Brinf a few mirrors and set the up downwind of the solar wind, to reflect into the crater. . . . warm it up and reduce the charging at the same time.

vagueofgodalming
Member
April 20, 2010 12:55 AM

Lunar Craters May Be Electrified

I agree. Time to dispense with those polluting diesel and coal-fired craters.

IVAN3MAN_AT_LARGE
Member
IVAN3MAN_AT_LARGE
April 19, 2010 7:02 PM

Aqua:

The Moon’s surface is exposed to +/-1,370 watts per square meter in the solar wind.

Dude, I think that you’ve confused protons in the solar wind with photons — it is light energy from the Sun that is equivalent to ~1368 W/m² at a distance of 1 AU.

Lawrence B. Crowell
Member
Lawrence B. Crowell
April 19, 2010 7:08 PM

The low conductivity of the lunar regolith is what permits this charge build up to grow. The sun charges this up as a sort of natural Leyden jar. This is rather unexpected.

LC

The Eclectic Exterminator of Stupid Electricians
Member
The Eclectic Exterminator of Stupid Electricians
April 19, 2010 10:06 PM

I, for one, do believe it. I’ll wait for the evidence thank you.

What is the conductive of the regolith here, eh?

Torbjorn Larsson OM
Member
Torbjorn Larsson OM
April 20, 2010 1:31 AM

It is not like 1 meter difference will zap you with 100 volt.

Well, if the discharge time is on the order of 100 s, you will collect more of a charge difference traveling in and out of these “Leyden” craters.

Sure, I would wait for evidence before crying “charge!” But seeing the dust effects already observed, it is a compelling model.

Olaf
Member
Olaf
April 20, 2010 5:07 AM

@Torbjorn Larsson
“Well, if the discharge time is on the order of 100 s, you will collect more of a charge difference traveling in and out of these “Leyden” craters.”

Yes you collect more charge if you move to one side but you lose the charge step but step when you jump to the other side. (Assuming you have a conducting suit)

It is a big story if you would jump 100 meters. Or have a long conducting cable and then touch it.

Aodhhan
Member
Aodhhan
April 20, 2010 5:39 AM
iantresman… nice job finding and posting the research info. It is somewhat interesting information. I don’t think there is any direct danger to astronauts on the surface. Although there is the capability to build up volts… from this information anyhow… I don’t see an amperage threat. However, the damage it could do to electronics is obvious. Just like many other instruments on Earth, have to ensure they are grounded when used. All in all, I think there is probably more of a threat on Mars, where any piece of equipment in a dust storm will begin to collect a charge. If you could think of a way to collect & store this energy to a point where it… Read more »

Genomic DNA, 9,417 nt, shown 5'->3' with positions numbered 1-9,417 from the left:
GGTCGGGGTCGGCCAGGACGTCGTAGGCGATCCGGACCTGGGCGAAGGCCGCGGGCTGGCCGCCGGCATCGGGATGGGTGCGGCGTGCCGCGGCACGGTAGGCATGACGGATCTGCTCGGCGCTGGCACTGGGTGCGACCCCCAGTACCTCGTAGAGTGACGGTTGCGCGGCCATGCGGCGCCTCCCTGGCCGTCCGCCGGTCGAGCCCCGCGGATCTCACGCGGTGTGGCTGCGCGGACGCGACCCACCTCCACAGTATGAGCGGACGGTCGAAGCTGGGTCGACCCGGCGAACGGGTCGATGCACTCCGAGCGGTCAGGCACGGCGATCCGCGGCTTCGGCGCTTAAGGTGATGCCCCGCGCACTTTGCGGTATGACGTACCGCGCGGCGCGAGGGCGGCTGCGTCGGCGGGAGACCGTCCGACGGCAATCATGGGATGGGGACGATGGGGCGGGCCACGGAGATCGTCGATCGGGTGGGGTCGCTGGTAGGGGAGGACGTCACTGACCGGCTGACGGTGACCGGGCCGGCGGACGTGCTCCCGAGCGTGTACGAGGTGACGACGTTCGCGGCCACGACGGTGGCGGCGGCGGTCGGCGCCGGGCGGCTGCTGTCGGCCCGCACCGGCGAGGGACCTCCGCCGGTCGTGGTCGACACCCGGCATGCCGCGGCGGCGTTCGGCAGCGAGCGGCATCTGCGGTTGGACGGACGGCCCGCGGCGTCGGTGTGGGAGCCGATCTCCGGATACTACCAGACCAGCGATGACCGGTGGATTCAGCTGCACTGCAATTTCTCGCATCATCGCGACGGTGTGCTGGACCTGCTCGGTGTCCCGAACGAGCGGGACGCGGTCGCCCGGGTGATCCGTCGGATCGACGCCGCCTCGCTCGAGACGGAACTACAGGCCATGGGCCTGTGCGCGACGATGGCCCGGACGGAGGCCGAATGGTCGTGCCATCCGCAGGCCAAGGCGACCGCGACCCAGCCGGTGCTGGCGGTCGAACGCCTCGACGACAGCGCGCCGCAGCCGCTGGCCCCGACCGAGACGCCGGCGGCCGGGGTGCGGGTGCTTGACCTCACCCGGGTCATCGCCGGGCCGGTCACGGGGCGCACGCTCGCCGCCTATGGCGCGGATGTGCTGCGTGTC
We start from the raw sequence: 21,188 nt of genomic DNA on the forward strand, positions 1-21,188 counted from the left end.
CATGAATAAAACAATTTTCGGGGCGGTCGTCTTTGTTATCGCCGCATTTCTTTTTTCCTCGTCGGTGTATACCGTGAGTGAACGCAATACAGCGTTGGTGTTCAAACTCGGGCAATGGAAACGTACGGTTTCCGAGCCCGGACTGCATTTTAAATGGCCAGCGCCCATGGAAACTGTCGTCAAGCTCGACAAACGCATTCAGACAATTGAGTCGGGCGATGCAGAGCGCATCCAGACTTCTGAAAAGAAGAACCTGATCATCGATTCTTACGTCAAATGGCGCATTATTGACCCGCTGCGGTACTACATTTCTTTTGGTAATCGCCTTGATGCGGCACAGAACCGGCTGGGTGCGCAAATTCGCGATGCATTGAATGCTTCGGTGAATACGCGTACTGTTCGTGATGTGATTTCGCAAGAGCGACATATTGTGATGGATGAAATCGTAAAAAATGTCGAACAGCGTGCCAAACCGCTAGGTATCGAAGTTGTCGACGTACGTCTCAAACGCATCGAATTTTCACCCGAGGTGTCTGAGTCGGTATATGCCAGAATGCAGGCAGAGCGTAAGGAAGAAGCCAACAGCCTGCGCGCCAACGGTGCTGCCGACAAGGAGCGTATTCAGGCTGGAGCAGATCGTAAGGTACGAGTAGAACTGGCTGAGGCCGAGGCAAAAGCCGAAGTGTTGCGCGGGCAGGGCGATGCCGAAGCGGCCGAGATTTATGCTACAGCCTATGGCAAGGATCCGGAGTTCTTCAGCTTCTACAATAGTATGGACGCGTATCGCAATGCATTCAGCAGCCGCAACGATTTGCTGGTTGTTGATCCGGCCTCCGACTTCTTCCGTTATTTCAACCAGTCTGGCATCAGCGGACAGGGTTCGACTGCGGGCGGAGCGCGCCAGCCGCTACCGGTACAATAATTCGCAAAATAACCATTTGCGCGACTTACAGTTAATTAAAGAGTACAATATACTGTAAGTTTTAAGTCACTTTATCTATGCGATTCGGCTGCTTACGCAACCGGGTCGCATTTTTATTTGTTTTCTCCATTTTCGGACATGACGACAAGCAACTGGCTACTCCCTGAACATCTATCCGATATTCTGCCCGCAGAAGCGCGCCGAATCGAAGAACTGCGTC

Aqua4U
Member
April 20, 2010 9:48 AM
IVAN3MAN_AT_LARGE The solar wind is made of Hydrogen (95%) and Helium (4%) and Carbon, Nitrogen, Oxygen, Neon, Magnesium, Silicon and Iron (~1%). These atoms are all in the form of positive ions which means they have lost electrons because the temperature is so hot. So really, solar wind is positive ions and the electrons these ions have lost. We call this plasma. How does this plasma effect the lunar surface? Scott M. Auerbach, a theoretical chemist at the University of Massachusetts at Amherst offers a more detailed answer: “Light from the sun excites electrons in the atoms which constitute the brick wall. How does that electronic energy get converted to heat, you ask. The key is ‘radiationless transitions.’… Read more »
Hannes
Member
Hannes
April 20, 2010 11:35 AM

Is there any possibility that this build-up of negative charge somehow has influenced the signature traces of the imaging spectrometers from Chandrayaan-1 and others?

Aqua4U
Member
April 20, 2010 4:42 PM
“The electrons build up an electron cloud on this leeward edge of the crater wall and floor, which can create an unusually large negative charge of a few hundred Volts relative to the dense solar wind flowing over the top,” said Farrell. The negative charge along this leeward edge won’t build up indefinitely. Eventually, the attraction between the negatively charged region and positive ions in the solar wind will cause some other unusual electric current to flow. The team believes one possible source for this current could be negatively charged dust that is repelled by the negatively charged surface, gets levitated and flows away from this highly charged region.” The key words here are “…can create an unusually… Read more »
Hannes
Member
Hannes
April 20, 2010 12:46 PM

I mean hydroxyl groups are negatively charged. And there is water on the moon, presumably…